Meat News reports that between June and July of 2006, a Compassion Over Killing (COK) investigator at a hatchery that supplies turkeys to Butterball had "documented shockingly abusive conditions for newly-hatched chicks including: sick, injured, or 'surplus' chicks discarded in the same disposal system as the cracked egg shells, chicks suffocated in plastic bags, chicks being tossed around like inanimate objects throughout the processing system as they are sorted, sexed, de-beaked, de-toed, and in some cases de-snooded and chicks becoming mangled on the machinery and left on the ground to suffer for hours." Butterball said it is taking steps to investigate the allegations. “We rigorously enforce our animal-welfare policies and are committed to addressing any noncompliance issues immediately and appropriately,” stated a spokesperson. Details, photos and video here; more info on the industry here.

Photos of California turkey farm investigations are online here (one below).

Turkey corpses


Alternative Production

The November 21st issue of Business Week says,“Demand for heritage, organic, and free-range turkeys has grown recently due to health-conscious consumers who trust small, family farms,” in an online article that includes a slide show: Various turkey production labels are interpreted by The Washington Post at:

Humane educator Rae Sikora, founder and director of Simply Enough, visited “a local, organic farm with a good reputation for environmental and humane standards.” She reports, “The birds are ‘gently’ pushed into wall mounted funnels head first and upside down. With their heads hanging below an opening at the base of the funnel, the ‘harvester’ slices the major arteries on the bird’s neck. A bucket catches the blood below. In the words of the harvester, ‘I slice with a clean hundred dollar surgical knife. I am careful not to cut the airway. We need them alive, breathing and bleeding to drain all the blood out or it gets too messy in the next step. It is very fast. It only takes two minutes. They are breathing the whole time and their legs are kicking, but it is mostly just nerves.’” Sikora urges everyone who eats meat labeled as “humane,” “organic,” or “free range” to visit the place the meat comes from. “They will realize these labels give people permission to turn their backs on the violent reality of eating living beings,” she asserts.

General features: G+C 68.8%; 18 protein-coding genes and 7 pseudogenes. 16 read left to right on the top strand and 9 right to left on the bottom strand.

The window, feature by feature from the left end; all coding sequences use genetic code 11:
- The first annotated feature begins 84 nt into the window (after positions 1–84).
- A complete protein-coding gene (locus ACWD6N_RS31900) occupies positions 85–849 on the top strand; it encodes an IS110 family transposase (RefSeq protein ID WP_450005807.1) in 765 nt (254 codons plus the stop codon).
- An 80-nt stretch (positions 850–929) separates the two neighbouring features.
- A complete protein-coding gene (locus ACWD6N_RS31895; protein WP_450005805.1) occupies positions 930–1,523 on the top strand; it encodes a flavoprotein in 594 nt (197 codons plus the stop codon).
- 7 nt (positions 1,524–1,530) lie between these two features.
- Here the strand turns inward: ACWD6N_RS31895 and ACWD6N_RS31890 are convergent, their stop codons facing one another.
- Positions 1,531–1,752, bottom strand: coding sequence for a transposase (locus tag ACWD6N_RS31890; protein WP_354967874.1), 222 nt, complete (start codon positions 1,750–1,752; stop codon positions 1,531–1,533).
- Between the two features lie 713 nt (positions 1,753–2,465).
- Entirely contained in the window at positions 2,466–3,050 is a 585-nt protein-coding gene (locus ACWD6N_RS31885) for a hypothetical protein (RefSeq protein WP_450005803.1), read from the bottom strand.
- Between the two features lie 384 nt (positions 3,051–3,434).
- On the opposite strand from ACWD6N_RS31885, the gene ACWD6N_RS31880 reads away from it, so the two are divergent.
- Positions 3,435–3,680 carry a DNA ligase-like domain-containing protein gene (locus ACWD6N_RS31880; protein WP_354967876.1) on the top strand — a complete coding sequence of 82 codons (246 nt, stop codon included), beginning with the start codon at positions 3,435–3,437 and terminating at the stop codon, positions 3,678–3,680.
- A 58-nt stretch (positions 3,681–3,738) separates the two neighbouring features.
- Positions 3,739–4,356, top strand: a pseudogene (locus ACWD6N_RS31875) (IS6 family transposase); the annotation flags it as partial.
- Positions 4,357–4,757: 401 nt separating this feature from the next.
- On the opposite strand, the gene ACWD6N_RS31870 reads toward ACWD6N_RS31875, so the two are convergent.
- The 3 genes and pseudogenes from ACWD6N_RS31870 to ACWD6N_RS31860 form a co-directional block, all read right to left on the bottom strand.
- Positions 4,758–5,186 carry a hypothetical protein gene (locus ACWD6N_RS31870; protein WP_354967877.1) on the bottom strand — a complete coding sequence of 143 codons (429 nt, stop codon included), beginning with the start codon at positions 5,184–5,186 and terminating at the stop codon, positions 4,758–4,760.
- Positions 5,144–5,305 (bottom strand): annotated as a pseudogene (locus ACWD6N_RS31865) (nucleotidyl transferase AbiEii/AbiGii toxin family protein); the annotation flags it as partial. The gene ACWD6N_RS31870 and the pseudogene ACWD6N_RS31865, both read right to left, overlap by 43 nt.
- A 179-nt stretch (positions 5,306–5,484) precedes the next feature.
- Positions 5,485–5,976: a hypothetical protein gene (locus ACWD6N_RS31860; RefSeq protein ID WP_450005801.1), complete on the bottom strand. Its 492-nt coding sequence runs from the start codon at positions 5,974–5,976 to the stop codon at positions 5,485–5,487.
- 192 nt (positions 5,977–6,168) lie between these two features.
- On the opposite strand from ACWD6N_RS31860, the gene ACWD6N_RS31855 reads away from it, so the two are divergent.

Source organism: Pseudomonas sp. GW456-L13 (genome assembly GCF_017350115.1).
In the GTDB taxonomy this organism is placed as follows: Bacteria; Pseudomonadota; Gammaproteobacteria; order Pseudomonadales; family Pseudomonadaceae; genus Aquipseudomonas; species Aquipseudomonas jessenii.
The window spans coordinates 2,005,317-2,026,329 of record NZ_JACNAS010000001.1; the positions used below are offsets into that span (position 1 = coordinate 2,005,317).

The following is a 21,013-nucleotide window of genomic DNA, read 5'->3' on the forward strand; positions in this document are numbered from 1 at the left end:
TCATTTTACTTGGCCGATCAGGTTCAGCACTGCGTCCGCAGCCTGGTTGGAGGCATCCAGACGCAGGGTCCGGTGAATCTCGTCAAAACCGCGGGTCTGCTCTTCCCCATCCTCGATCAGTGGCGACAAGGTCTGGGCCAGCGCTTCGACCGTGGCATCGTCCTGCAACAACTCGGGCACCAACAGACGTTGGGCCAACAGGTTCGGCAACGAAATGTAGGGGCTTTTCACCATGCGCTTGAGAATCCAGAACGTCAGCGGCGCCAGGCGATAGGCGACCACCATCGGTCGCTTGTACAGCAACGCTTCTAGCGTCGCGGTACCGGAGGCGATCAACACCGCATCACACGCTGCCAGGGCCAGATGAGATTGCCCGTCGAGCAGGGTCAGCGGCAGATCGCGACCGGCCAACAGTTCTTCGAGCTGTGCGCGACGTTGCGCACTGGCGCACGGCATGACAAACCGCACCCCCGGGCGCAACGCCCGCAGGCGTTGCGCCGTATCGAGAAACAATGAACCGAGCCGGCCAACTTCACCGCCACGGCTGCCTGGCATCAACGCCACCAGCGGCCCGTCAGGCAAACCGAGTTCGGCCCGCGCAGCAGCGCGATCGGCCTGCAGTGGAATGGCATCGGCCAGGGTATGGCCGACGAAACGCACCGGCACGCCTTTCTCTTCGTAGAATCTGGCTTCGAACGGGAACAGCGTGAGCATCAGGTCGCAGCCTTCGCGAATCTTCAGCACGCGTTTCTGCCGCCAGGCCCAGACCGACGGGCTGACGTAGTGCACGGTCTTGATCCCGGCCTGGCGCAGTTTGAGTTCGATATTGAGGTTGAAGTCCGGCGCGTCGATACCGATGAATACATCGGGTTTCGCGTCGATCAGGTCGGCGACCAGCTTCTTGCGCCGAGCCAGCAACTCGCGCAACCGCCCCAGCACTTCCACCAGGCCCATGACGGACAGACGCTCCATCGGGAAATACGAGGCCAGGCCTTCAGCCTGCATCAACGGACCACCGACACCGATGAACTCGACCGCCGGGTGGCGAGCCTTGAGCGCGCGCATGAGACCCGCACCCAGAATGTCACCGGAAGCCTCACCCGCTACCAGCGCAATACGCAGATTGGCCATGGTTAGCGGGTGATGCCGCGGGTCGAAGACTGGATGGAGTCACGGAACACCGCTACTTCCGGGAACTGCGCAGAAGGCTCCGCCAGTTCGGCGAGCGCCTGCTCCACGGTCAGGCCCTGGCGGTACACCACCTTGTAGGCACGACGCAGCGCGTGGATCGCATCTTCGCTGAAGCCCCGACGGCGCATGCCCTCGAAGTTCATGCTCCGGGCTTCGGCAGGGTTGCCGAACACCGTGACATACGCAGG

Vegetarian Options

“[T]his year let the turkey (and your mom) thank you by choosing a less laborious, convenient and healthier vegetarian Thanksgiving meal,” urges Dr. Manny Alvarez, managing editor of health news at and chairman of the Department of Obstetrics and Gynecology and Reproductive Science at New Jersey’s Hackensack University Medical Center. He directs readers to the Whole Foods site, which features a chart of ingredient substitutions, including ones for eggs, milk and gelatin:

Tofurky roast

Turtle Island Foods is celebrating the sale of its millionth Tofurky since the soy turkey debuted in 1995. (Business Week’s Rebecca Reisner invited friends over to test the appeal of her first one: VegieWorld also sells vegetarian meat products, including nuggets and drumsticks.

Sales of meat and dairy analogs in the U.S. grew 63.5% between 2000 and 2005, with consumers expected to buy $1.38 billion of them in 2006. Sales of frozen and refrigerated meat substitutes alone increased 36% in the 12-month period that ended in January 2006. Additionally, vegetarian menu items increased in popularity by 33% among restaurant customers in 2005: Market research firm NPD Group attributes the increase to non-vegetarians who choose to eat vegetarian foods more often. Business Week looks at some of these other products and tells of the smaller companies that produce them being bought up by food conglomerates. A slide show is included:

Compiled by Farmed Animal Watch.